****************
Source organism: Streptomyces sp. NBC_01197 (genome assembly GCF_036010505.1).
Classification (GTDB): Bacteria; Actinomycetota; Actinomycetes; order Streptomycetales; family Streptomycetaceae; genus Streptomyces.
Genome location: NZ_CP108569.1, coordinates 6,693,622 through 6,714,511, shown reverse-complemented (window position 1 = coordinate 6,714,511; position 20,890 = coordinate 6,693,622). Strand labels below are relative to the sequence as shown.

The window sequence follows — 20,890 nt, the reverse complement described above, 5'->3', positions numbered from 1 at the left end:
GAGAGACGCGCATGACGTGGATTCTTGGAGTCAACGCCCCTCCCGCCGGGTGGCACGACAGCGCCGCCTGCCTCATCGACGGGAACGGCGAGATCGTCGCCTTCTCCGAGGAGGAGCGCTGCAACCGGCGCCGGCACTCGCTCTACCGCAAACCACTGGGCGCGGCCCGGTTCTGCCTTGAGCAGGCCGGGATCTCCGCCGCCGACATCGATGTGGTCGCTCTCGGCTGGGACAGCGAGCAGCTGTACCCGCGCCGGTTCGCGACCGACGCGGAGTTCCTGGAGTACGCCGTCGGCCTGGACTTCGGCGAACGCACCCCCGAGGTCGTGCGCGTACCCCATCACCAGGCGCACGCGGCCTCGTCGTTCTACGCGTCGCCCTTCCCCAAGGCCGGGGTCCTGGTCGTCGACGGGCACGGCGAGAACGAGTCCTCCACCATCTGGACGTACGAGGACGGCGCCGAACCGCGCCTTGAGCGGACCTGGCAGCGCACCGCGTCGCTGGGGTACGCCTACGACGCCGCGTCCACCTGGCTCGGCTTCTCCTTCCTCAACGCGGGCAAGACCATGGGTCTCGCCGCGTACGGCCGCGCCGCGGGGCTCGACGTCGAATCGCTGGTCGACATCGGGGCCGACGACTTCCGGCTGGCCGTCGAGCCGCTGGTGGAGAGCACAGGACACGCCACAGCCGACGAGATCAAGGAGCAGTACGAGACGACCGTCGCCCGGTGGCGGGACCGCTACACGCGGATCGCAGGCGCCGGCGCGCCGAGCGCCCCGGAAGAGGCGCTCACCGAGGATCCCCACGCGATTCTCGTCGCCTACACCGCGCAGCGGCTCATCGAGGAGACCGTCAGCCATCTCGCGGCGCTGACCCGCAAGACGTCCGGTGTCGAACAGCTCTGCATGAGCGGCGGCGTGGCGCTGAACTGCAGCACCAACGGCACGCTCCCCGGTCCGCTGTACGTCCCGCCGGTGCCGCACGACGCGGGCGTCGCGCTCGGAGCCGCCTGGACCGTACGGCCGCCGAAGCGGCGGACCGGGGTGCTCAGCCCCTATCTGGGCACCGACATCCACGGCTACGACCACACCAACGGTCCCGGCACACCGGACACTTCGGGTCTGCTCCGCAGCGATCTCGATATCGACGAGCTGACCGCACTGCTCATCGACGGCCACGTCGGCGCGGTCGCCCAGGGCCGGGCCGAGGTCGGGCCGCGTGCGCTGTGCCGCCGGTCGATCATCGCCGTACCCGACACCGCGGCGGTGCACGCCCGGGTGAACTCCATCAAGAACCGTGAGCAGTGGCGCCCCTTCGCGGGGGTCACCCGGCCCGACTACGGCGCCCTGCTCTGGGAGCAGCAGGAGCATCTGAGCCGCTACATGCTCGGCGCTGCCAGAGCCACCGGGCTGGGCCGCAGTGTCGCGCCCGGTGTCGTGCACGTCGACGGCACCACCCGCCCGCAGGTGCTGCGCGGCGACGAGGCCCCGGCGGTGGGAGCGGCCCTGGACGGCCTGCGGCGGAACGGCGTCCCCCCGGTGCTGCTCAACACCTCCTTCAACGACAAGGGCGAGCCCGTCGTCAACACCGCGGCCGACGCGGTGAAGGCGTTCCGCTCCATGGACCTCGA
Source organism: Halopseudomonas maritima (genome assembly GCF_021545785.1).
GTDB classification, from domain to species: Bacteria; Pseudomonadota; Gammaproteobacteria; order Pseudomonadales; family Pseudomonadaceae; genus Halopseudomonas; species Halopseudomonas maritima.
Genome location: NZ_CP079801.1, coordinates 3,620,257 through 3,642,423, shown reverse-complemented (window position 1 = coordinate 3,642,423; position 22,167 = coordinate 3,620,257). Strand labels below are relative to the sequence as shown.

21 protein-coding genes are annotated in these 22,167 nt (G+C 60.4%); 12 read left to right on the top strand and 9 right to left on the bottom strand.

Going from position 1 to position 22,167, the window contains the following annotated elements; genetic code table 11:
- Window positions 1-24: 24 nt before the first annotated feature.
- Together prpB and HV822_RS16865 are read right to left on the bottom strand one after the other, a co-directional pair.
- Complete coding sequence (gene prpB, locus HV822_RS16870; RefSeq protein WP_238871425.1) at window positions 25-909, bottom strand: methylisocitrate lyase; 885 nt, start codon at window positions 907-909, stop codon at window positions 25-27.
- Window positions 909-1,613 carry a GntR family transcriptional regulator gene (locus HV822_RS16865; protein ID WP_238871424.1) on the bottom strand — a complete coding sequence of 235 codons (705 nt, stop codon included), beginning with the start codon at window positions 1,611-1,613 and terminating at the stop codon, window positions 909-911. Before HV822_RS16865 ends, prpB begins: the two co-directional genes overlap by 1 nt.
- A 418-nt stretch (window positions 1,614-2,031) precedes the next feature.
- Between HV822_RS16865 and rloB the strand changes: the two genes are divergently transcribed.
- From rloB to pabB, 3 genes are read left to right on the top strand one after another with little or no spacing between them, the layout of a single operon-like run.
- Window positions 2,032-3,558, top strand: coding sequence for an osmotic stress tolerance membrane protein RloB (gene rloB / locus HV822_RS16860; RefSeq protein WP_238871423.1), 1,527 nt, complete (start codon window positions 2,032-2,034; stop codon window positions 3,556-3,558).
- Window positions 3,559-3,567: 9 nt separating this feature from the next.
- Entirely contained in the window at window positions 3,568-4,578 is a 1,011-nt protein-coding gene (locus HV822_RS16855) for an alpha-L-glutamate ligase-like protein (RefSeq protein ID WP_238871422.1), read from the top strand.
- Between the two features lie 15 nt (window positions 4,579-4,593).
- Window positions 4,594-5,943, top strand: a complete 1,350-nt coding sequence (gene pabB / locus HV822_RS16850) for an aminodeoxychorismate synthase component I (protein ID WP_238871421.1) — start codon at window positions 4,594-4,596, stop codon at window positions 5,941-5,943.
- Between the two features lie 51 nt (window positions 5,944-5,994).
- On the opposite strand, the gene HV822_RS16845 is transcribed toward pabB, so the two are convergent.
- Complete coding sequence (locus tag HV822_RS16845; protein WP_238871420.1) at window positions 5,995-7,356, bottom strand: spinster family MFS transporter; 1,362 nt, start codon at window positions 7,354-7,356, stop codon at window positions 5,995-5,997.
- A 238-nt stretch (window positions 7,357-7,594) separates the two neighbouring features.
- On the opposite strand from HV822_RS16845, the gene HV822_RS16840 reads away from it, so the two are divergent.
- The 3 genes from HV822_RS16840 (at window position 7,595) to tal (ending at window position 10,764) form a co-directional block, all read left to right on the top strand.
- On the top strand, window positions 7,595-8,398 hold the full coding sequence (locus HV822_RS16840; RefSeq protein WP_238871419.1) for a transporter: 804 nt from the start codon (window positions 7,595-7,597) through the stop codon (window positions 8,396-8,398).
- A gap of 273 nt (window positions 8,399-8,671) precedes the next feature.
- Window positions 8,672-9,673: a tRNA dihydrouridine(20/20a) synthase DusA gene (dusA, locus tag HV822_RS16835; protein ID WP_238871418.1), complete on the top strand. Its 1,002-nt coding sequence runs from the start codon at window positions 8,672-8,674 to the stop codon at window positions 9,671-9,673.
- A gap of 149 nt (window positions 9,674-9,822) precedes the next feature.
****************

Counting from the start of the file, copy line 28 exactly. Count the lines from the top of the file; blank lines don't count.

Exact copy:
- The 3 genes from HV822_RS16840 (at window position 7,595) to tal (ending at window position 10,764) form a co-directional block, all read left to right on the top strand.